Entertainment

Food, glorious food

How a television show about Chinese cuisine has boosted Taobao’s sales

In good taste: hit documentary recounts China’s culinary history

Most people wouldn’t describe the programming on CCTV – China’s leading state television channel – as likely to get viewers excited. But the China Daily did just that when it talked about the phenomenon of A Bite of China, a seven-part documentary about food.

The series has been the most talked about television show around the country for the last two weeks. Episodes have been rewatched more than 20 million times online and attracted good ratings for CCTV.

So why the popularity? As the title suggests, A Bite of China looks at the nation’s culinary choices, celebrating their contribution to history and culture.

For instance, soybeans weren’t always so popular. Two thousand years ago, few people enjoyed the taste of cooked soybeans and their over-consumption made people gassy. It wasn’t until the invention of tofu that soybeans became more popular. Because of tofu’s nourishing qualities the soybean is now a fundamental part of the Chinese diet.

A Bite of China also recounts the history of paddy cultivation to explain why rice is the mainstay of the southern Chinese diet. In the north, wheat flour is the dietary staple. The show goes further to break down staple foods into various styles, such as the Xinjiang Uighur autonomous region’s naan (flat bread) and Jiangsu province’s Huangqiao sesame cakes, both of which fall into the wheat category.

It also goes back to source to explain where food comes from (although notably, there doesn’t seem to be any mention of food safety issues in the supply chain, such as gutter oil, see WiC140).

The film crew visits the mountains to trace where bamboo shoots are grown and they go fishing in an episode about seafood. They even visit Taiwan to film how locals make their famous dried mullet roe.

The production team’s hard work did not go unnoticed. “The scenes of digging for bamboo shoots, hanging hams, catching fish with a net, opening a steamer filled with white steamed buns, and pulling wheat dough into thin strands for noodles move us to tears. What a lovely China!” one viewer gushed.

The documentary is beautifully shot making even the most unappetising dishes look irresistibly gourmet. Take fermented tofu (also known as stinky tofu). The tofu is bluey- black from the fermentation process. But the camera’s close-ups will convert even the stinky sceptics.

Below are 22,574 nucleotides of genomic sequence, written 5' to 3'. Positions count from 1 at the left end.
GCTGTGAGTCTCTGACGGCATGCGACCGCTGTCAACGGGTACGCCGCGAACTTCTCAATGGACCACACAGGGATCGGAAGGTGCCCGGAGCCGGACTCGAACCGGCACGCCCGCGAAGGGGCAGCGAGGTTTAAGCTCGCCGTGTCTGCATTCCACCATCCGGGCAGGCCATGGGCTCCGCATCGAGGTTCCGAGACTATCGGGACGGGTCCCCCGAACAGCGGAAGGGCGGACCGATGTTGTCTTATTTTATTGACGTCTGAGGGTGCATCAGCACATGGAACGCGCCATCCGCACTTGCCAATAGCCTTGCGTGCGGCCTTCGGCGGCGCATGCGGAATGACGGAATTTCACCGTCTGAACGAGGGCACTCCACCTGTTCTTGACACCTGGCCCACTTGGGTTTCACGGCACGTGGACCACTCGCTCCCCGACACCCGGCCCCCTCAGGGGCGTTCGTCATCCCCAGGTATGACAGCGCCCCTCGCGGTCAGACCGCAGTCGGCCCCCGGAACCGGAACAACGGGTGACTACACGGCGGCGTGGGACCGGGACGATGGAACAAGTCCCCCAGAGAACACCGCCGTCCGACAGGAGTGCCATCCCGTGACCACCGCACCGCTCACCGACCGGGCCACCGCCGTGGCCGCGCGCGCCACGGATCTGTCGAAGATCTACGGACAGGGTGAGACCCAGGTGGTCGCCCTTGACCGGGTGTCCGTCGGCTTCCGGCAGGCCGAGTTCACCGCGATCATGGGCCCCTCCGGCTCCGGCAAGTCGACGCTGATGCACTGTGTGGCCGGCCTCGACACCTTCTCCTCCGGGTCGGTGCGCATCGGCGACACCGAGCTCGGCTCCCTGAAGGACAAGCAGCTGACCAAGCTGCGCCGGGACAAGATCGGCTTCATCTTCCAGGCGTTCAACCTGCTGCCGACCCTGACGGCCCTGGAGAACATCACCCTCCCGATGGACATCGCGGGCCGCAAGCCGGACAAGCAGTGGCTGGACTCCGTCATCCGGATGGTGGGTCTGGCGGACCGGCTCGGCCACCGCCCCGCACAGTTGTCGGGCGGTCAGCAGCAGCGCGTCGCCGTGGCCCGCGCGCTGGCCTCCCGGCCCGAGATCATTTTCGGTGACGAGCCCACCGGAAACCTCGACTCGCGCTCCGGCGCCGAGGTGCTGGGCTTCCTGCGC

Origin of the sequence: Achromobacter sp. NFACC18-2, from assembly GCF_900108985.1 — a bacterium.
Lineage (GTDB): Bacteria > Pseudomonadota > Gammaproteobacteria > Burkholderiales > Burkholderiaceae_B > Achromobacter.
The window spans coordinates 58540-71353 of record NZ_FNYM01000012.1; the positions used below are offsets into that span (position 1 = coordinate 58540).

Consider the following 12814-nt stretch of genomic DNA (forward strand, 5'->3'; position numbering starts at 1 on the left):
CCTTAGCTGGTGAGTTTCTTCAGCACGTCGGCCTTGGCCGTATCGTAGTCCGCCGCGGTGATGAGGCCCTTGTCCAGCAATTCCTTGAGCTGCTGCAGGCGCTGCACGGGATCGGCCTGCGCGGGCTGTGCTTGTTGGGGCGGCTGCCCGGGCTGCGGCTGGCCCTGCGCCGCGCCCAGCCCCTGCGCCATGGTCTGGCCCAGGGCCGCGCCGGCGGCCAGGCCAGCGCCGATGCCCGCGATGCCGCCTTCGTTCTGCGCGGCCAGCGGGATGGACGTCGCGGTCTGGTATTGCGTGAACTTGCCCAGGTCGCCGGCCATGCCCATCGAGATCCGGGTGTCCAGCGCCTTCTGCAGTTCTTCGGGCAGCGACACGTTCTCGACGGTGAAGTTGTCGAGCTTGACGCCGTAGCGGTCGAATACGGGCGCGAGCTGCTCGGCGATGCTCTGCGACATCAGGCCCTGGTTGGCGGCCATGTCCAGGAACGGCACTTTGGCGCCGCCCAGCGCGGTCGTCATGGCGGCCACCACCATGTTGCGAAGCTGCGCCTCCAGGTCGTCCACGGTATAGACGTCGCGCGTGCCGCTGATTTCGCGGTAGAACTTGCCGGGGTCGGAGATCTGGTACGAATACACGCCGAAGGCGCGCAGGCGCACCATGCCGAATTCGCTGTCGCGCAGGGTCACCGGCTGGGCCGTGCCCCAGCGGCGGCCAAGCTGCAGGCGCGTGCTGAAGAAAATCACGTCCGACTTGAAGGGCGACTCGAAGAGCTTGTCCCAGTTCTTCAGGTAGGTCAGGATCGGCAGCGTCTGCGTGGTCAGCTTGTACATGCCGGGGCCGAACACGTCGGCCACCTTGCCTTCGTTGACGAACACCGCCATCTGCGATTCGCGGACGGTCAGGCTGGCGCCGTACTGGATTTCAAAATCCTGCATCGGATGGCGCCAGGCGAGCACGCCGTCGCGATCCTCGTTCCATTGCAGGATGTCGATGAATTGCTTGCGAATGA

Small wonder, then, that netizens say the series is “a disaster for people who are trying to lose weight”.

Chen Xiaoqing, the documentary’s director and also a well known food writer, told Xinhua that he wanted to make a different type of food programme. The goal was to go beyond recipes to tell stories about how food shapes peoples’ lives.

In one vignette, a white-collar worker living in Beijing returns to her hometown in Jilin province to learn how to make pickles from her mother. Pickles may seem so trivial to some people, says the woman, but for her they are a taste of home.

“As the saying goes, ‘you are what you eat’,” Chen says. “Food is always connected with people. Behind the documentary’s eye-popping and mouthwatering images are personal stories that reflect living situations and attitudes… No matter how far you go, no matter who you become, your stomach will still be your hometown stomach.”

The response to the series has been overwhelmingly positive. “It is not empty propaganda about China’s splendid food culture. Instead, it shows the techniques used in making food and their production process as well as the lives of ordinary people,” one netizen wrote on weibo.

Flushed with its unexpected success, CCTV is now planning a further series. There are also reports that the show will air in Taiwan and Hong Kong.

Taobao, China’s largest consumer e-commerce site, will certainly be looking forward to the show’s return. The site says orders for previously unpopular specialties went up dramatically after they appeared on TV, according to the Shanghai Daily. During the seven nights that the programme aired, consumers bought over 10 million local food items online, up 12.5% from previous months. And Jinhua Ham saw its stock rise 9.6% after it was featured on the show.


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